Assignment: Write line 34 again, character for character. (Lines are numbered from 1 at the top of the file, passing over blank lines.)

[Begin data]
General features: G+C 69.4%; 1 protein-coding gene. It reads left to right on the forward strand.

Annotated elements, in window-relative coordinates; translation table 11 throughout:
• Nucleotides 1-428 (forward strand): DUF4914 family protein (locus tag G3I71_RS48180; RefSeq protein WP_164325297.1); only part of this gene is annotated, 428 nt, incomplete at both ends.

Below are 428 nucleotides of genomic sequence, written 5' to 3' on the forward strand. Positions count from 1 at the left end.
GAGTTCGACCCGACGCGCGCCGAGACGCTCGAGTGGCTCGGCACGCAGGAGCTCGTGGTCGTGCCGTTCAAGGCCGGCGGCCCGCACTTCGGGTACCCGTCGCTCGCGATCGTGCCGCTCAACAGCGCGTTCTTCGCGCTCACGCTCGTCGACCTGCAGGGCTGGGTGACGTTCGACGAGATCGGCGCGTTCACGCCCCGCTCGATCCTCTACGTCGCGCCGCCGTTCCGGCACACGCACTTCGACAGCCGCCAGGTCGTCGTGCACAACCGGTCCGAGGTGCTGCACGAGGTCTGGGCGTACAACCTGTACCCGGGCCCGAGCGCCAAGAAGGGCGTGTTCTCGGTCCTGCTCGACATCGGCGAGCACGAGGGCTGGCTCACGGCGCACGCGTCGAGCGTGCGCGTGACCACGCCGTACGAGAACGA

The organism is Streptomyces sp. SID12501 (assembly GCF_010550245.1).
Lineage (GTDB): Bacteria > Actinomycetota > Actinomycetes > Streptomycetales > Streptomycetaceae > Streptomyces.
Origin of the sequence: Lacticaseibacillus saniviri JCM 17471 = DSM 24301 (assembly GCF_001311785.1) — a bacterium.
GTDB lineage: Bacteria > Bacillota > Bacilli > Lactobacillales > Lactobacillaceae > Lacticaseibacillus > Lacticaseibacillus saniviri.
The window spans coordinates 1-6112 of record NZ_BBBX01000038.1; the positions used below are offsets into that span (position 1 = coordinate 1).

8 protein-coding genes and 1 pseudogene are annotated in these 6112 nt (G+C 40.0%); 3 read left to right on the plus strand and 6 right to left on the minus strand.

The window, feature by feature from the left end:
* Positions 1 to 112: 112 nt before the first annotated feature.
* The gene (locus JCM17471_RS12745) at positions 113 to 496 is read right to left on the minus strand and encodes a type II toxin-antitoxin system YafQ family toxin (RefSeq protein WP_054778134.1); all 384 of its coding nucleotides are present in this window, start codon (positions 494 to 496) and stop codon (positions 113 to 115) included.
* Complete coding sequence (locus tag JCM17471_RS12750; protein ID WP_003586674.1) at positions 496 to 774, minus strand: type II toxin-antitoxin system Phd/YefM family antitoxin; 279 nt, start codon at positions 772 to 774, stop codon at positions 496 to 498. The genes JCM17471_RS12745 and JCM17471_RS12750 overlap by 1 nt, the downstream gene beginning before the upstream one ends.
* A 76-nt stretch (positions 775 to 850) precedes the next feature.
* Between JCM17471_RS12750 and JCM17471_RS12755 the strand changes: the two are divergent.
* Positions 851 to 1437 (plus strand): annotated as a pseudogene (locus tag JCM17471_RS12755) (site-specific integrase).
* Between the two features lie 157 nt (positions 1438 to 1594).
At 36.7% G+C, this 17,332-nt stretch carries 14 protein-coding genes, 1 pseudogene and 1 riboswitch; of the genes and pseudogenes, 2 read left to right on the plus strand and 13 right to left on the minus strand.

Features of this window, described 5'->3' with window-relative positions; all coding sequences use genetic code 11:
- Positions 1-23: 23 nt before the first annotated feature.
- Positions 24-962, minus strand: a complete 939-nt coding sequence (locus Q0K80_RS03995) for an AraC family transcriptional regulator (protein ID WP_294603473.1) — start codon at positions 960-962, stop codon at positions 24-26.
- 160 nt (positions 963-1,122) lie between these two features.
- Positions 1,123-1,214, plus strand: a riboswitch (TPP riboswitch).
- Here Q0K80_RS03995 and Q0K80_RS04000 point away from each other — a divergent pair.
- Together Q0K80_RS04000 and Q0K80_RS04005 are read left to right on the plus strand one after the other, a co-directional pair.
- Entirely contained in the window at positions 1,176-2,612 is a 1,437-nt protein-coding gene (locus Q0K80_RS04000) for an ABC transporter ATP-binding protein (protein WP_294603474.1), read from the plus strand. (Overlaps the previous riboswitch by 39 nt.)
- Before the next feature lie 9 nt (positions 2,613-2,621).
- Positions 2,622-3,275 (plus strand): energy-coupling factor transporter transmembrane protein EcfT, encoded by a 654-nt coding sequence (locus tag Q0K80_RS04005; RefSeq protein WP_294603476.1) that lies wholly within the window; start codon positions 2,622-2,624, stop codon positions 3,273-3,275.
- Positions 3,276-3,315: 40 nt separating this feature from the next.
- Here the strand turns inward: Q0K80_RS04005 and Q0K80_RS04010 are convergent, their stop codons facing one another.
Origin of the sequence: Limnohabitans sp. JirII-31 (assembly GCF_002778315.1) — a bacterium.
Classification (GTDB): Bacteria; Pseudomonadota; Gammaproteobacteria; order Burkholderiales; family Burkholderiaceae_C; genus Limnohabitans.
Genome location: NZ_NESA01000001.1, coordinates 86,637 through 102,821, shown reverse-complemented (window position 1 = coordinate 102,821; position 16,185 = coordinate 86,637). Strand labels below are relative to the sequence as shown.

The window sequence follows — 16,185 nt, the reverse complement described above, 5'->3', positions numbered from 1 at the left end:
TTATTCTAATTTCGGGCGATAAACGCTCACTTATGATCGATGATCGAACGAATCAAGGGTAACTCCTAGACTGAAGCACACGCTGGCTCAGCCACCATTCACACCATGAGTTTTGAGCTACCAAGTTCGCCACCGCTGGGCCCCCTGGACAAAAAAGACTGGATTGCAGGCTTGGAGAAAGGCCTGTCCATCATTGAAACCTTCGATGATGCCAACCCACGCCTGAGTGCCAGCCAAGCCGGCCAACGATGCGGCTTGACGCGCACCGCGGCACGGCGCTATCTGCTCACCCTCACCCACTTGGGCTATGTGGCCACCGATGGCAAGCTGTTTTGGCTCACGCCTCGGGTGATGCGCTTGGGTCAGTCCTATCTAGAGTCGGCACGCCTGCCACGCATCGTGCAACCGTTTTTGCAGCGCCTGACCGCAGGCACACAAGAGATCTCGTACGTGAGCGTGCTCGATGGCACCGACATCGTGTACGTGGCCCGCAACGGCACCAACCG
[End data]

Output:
Classification (GTDB): Bacteria; Pseudomonadota; Gammaproteobacteria; order Burkholderiales; family Burkholderiaceae_C; genus Limnohabitans.